possible—appears to be an emergent
behavior. 14, 21 Traditional systems have
made deterministic behavior a goal.
But systems on the Metropolis scale
must abandon this assumption; once
the crowds are invited in, determinism
These characteristics mean that traditional life-cycle models are inappropriate for describing or developing crowdsourced systems and thus require a
new logic for both development and
management. The Metropolis Model
captures the characteristics that differentiate crowdsourced systems, offering
a unified view of the two major types of
crowdsourced systems: CBSS and OSS.
Unlike traditional system life-cycle
models, the Metropolis Model deliberately focuses on the role and nature of
creation by crowds.
Different stakeholders have different roles within crowdsourced systems.
For this reason, we distinguish three
realms of roles (and associated infrastructure) within a Metropolis Model,
as indicated by the “circles”—kernel,
periphery, and masses—in the figure.
Example roles for people involved in
the kernel include architect, business
owner, and policy maker; roles at the
periphery include developer and prosumer; and roles for the masses include
customer and end user.
There are also differences in “
permeability” (dashed and solid lines
in the figure) between the two major
types of crowdsourced systems. For
example, in OSS development it is possible to transition from end user to
developer to kernel architect by consistently contributing and moving up
through the meritocracy. On the CBSS
side, it is generally impossible for a
prosumer to be part of the kernel, as a
distinct organization typically creates,
plans, and manages the kernel.
Given the fundamental constructs of the
Metropolis Model and their associated
roles and permeability, we now describe
its seven key principles, illustrating how
they apply to OSS and CBSS. From them
we also develop a set of implications for
a new life-cycle model:
Crowd engagement and egalitarian
management of open teams. A metropo-
Most important is
that the kernel be
allowing a project
to scale as its
while an original
or team retains
lis without residents and visitors is a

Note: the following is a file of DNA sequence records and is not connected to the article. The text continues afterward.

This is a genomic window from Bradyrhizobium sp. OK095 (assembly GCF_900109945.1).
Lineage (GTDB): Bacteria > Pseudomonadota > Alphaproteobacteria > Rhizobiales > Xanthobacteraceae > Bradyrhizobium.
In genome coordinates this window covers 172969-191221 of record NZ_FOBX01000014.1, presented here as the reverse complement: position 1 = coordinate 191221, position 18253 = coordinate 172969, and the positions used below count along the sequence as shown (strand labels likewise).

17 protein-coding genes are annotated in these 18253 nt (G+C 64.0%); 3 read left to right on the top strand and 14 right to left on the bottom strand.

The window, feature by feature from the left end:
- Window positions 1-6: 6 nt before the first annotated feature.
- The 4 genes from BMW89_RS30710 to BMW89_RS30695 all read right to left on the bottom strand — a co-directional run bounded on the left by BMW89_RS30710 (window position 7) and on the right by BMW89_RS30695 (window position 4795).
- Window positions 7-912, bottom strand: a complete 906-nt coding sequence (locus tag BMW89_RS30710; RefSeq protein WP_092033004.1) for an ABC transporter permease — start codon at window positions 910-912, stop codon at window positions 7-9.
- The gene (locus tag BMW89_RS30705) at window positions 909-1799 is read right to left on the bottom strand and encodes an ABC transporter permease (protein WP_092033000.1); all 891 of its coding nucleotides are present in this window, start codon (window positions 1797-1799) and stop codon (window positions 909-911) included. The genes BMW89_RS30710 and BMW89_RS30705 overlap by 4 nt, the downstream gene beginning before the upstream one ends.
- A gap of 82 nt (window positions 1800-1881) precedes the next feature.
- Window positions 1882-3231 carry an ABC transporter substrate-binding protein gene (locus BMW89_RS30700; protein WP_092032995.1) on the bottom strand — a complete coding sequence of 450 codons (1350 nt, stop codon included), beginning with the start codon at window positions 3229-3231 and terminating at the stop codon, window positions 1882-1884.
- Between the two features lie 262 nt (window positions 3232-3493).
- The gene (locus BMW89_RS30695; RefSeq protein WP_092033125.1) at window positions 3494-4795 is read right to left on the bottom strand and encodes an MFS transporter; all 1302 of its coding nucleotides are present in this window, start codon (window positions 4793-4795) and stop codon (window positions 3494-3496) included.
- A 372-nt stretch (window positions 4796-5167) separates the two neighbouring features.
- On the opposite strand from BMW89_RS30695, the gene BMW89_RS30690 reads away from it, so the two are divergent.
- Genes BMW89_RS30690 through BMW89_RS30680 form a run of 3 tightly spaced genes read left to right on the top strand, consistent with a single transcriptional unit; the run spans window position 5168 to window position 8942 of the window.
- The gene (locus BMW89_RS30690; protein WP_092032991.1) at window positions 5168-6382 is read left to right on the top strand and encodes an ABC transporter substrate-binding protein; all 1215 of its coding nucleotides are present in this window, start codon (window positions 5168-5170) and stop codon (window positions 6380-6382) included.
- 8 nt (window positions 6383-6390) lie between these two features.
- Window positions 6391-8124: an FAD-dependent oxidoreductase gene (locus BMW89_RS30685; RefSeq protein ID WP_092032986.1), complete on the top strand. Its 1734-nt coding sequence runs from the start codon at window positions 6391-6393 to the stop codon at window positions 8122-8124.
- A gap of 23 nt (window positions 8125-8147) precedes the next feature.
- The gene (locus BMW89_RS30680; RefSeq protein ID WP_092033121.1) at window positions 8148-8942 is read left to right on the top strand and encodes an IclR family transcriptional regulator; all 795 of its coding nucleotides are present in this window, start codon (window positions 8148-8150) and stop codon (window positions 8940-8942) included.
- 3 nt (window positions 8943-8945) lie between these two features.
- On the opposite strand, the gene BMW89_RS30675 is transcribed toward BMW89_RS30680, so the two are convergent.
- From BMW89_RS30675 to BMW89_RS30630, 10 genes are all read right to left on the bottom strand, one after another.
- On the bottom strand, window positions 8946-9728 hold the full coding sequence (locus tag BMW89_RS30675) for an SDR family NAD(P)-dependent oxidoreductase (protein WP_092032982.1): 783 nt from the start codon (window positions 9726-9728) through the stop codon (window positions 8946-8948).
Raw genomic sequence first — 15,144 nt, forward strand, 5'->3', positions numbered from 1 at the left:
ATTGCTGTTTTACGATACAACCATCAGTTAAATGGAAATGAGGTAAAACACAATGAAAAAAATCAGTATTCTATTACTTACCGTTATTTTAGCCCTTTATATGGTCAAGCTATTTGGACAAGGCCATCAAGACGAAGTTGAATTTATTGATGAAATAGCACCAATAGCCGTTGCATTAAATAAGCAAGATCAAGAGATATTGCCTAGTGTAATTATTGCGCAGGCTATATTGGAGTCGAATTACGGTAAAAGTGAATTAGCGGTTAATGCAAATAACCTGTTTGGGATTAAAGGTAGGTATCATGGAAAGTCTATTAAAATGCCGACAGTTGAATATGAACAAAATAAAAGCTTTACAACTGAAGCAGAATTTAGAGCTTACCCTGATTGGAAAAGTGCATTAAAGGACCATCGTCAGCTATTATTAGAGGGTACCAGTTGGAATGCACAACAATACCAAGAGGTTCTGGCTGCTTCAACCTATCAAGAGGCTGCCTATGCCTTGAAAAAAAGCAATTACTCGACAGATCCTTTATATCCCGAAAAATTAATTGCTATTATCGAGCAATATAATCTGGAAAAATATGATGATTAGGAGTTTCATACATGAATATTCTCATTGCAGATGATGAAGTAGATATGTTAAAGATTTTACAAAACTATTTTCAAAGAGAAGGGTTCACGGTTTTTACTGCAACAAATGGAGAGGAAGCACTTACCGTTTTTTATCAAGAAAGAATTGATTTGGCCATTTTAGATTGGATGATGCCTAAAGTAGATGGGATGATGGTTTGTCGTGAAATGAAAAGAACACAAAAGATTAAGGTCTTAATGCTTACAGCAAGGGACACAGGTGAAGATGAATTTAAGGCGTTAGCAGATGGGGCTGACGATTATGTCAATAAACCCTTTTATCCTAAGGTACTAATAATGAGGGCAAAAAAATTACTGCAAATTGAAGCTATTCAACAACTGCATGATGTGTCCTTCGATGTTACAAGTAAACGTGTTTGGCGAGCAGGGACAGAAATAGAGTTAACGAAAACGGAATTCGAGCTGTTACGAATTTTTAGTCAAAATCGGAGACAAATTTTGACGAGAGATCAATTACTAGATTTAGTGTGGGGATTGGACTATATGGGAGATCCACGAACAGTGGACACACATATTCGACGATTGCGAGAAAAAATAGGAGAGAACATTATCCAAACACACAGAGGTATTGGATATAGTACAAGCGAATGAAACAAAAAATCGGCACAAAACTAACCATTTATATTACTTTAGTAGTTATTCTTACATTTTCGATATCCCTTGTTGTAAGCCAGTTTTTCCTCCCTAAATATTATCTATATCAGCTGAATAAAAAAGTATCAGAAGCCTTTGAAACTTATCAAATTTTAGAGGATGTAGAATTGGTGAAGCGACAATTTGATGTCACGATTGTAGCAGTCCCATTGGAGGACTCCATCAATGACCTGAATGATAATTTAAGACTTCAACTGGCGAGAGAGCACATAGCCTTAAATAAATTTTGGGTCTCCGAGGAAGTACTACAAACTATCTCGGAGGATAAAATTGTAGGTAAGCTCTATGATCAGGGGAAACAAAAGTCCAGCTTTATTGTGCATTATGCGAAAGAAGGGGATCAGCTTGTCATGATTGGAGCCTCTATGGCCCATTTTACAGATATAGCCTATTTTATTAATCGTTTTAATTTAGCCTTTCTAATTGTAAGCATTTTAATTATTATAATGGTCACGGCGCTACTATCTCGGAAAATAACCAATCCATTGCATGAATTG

ghost town. Absent in prior models, the
first and foremost principle of the Metropolis Model is crowd management.
Crowds must be engaged for value co-creation. How to engage them is not
only a system-level issue but a strategic imperative for businesses. A crowd
typically consists of volunteers (hence
cheap labor) unknown to the business.
As when building a city, infrastructure
and rules must be in place to create
the social and technical mechanisms
needed to engage long-term participation, encouraging community custodianship, recognizing merits of individuals, promoting them through a
hierarchy of “ranks” or allowing them
to move to a different realm, and finally
protecting the community by barring
malicious or dangerous participants.
Crowd-management issues overshadow project-management issues
(such as cost containment, scheduling, division of labor, and team communication and monitoring) in traditional systems. Focusing on the crowd
does not mean that crowdsourced systems lack traditional cost and scheduling concerns and responsibilities;
many do. The main impetus for crowdsourcing for many organizations is its
potential for cost reduction, increased
innovation, and quicker development
time for delivering products and services that meet customer needs. However, management requirements are
totally different. Most important, the
management of open teams in the Metropolis Model is not purely, or even
primarily, top-down, as discussed
earlier. Even though many for-profit
companies contribute to OSS projects, the contributions do not change
the inherent nature of management
in the projects. 3 Work is not assigned,
and developers largely undertake the
work they choose to undertake. Project leaders spend much of their time
attracting, motivating, and coordinating a team of talented developers.
For example, in OSS projects, there
is no project plan, schedule, or list of
deliverables. 16, 18 What little management structure exists is based on principles of democracy and, frequently,
meritocracy. Kernel team members
in OSS projects are typically invited
in via a consensus of existing kernel members or some kind of voting